The Singularity Conundrum

Perhaps you have heard of “The Singularity.”

“The singularity is the hypothesis that accelerating progress in technologies such as artificial intelligence will cause non-human intelligence to exceed human intelligence for the first time in history, causing human civilization to be radically changed or possibly destroyed.”

I work with technology every day, and I wish I could give you Singularity people some encouragement.  If machines were smarter it might make my life simpler. Personally, however, I do not feel any footsteps racing up behind me from the computer world.  If such an occurrence is even possible, I don’t see it happening anytime soon.

But let’s say for a moment that these predictions from Ray Kurzweil and Vernor Vinge are completely plausible and accurate.  Let’s pick a date, say, April 15, 2045 for The Singularity to occur.

How will technology have arrived at the point that it stands poised to take over the world and make the human race a byword in history?

It will have taken a HUGE amount of creativity, technology, and engineering to arrive at that point.

Knowing a bit about human nature from my 50+ short years on this planet, I can guarantee you that someone is going to try to take credit for the advent of The Singularity.  There will be books such as, “I Created The Singularity,” or “The Singularity and Me: How I Led The Revolution,” or “From Artificial Intelligence to New Species: How I Developed AI and Overthrew The Human Race.”

No doubt Al Gore will be on the talk show circuit telling folks how he invented The Singularity.

Here’s where things get a little sticky.

A lot of those who are working diligently on the artificial intelligence that is supposed to morph into superior intelligence and put the human race out of business do not believe that they themselves are creations.  Many do not believe in God, the concept of a “higher power,” or any sort of “Supreme Being.”  Certainly not the Christian God.

At the conclusion of the documentary “Transcendent Man,” author, scientist, and philosopher Ray Kurzweil answers his own question: “Does God exist?  Well, not yet.”

Apparently to Kurzweil (and scores of others who believe like him), we are a cosmic accident.  We are the top of the pyramid and we sit on the throne of God.  Humans, according to the line of thought, are the ultimate authority in the universe.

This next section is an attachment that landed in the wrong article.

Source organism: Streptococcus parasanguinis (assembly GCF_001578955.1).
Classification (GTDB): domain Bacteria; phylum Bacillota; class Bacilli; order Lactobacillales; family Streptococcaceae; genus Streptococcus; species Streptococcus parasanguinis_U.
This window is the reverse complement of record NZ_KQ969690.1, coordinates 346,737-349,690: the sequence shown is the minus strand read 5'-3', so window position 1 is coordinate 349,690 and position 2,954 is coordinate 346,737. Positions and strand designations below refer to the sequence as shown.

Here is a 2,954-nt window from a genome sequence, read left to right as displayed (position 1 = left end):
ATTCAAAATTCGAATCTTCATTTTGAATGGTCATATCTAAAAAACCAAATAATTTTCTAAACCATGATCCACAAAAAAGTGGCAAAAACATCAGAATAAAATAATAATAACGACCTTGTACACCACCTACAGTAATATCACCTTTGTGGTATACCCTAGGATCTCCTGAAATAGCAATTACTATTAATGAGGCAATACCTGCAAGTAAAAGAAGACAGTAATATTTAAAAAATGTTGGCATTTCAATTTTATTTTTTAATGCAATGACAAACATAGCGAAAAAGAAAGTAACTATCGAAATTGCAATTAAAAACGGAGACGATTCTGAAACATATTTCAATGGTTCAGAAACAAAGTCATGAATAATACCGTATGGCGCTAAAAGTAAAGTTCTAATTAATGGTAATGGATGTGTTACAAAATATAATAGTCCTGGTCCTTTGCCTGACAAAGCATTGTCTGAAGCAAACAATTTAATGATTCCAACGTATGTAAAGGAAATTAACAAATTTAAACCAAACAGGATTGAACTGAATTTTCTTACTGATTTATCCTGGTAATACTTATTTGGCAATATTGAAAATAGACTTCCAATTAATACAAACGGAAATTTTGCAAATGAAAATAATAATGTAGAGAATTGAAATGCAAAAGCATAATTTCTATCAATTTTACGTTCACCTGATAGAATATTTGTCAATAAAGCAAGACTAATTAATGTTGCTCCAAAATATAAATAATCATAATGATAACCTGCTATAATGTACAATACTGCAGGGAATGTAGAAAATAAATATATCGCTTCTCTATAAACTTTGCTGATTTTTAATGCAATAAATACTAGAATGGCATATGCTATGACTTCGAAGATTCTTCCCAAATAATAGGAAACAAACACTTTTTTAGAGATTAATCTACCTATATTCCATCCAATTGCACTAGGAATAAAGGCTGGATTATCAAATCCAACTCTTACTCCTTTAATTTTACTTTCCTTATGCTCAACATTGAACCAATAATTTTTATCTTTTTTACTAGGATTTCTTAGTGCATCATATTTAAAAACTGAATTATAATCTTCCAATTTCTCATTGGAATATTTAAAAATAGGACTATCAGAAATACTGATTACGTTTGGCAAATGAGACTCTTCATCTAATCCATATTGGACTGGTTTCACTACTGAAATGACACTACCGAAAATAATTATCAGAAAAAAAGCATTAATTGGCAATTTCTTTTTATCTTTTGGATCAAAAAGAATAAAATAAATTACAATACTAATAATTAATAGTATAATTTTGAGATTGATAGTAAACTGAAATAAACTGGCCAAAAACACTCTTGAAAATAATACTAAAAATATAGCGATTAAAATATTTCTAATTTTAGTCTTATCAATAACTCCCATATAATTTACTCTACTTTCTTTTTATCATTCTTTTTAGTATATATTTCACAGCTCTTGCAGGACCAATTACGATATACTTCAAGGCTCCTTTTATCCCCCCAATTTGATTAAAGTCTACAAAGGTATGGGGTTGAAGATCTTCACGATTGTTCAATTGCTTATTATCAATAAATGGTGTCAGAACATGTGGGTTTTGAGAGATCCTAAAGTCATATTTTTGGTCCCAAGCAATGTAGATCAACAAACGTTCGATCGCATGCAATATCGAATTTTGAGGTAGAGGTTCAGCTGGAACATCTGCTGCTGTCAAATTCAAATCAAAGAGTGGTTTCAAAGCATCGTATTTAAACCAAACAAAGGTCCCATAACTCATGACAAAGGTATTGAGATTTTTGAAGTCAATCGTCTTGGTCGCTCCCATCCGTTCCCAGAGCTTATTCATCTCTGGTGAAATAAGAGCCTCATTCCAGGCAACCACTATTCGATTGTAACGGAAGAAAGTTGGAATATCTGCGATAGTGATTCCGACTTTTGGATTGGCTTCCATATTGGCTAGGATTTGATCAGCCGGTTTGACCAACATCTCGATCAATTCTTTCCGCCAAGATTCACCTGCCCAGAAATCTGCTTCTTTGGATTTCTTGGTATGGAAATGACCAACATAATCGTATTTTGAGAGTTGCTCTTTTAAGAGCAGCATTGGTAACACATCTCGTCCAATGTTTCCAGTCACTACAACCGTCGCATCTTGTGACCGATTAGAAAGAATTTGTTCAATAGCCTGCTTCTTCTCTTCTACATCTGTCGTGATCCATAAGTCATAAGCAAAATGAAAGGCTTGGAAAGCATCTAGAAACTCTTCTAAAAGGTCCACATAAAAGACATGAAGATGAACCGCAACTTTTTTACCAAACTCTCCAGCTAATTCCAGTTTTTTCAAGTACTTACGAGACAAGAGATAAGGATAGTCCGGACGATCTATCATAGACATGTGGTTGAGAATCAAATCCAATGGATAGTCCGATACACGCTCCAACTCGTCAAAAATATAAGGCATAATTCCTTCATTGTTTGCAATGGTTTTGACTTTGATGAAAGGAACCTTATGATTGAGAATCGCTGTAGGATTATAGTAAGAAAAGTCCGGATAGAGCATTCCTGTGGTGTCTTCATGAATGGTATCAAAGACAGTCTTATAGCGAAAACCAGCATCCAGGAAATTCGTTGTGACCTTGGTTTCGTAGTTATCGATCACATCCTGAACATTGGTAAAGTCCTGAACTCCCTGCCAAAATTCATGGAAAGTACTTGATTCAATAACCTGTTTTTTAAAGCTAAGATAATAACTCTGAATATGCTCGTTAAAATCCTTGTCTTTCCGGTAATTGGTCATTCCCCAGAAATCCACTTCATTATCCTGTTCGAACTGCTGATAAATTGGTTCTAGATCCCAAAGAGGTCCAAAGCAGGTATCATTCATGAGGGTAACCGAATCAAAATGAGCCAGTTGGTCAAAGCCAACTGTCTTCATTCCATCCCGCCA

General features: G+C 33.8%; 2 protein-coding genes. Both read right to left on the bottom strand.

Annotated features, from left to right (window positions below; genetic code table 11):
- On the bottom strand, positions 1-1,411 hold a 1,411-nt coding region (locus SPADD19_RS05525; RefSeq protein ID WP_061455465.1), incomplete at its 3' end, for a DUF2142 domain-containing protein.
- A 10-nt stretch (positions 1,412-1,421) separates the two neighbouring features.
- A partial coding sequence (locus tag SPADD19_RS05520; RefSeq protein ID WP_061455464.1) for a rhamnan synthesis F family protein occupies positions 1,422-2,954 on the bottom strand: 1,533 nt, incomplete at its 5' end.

What I find difficult to fathom is that someone who is expending so much effort in creating a sentient robot cannot countenance the idea that they themselves are a creation and not just some freak cosmic accident.

They cannot acknowledge that they themselves, who are sentient and so much more complex and mysterious in their origins than the machine they are creating, have been created by a Creator.

Isn’t that sort of arrogant?

My DNA is more complex than any computer program known to man.  My cells can continue to regenerate perfectly to replace worn or damaged cells.  I have the capacity to think, and reason, and contemplate my existence.  I can even replicate a new being from my being to pass the torch of life through the ages.

Yet some scientists can’t bring themselves to acknowledge God?

Is all of this not evidence that we are a creation?

If there were not legions of scientists working diligently on the various scientific disciplines required to bring about The Singularity, would it be possible for The Singularity to occur?  Would The Singularity happen whether we developed the technology or not?  Is it possible?

Some scientists like Kurzweil believe that The Singularity will be a huge advance in the evolutionary process.  But this advance cannot take place randomly.  It could not happen without a massive investment of time, energy, resources, and organization.  It is a very focused creative endeavor.

If The Singularity is even a possibility, it will not come about by accident or mere “evolution.”  It will be through a very deliberate process.

Evolution or Engineering?

That’s ultimately the question scientists need to be asking when contemplating the origin of human life.

Personally, I could not imagine how I could be an atheist if I were a scientist because the more I look into life and the universe the more mind boggling it becomes, the more miraculous it seems, and the more implausible becomes the idea that humanity is not an engineered creation.

I don’t understand why intelligent design cannot be taught in school when it is actually the only logical conclusion that can be arrived at when considering the origins of our existence.

Well, should The Singularity actually occur, let’s hope the sentient beings that are created from this enormous collaborative effort of creativity and engineering are more grateful toward their creators than we have been to ours.

Reprinted from the Book:

My Two Cents:  On Politics, Religion, Sex, And All The Other
Things We’re Not Supposed To Talk About At Thanksgiving Dinner

(A Compendium Of Observations And Common Sense Solutions To The
Issues Threatening The Survival Of America)

 by Patrick A. Taylor
Copyright 2005-2014, by Patrick A. Taylor
All Rights Reserved

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References:

“Does God exist? Well, not yet.”

http://en.wikipedia.org/wiki/Technological_singularity

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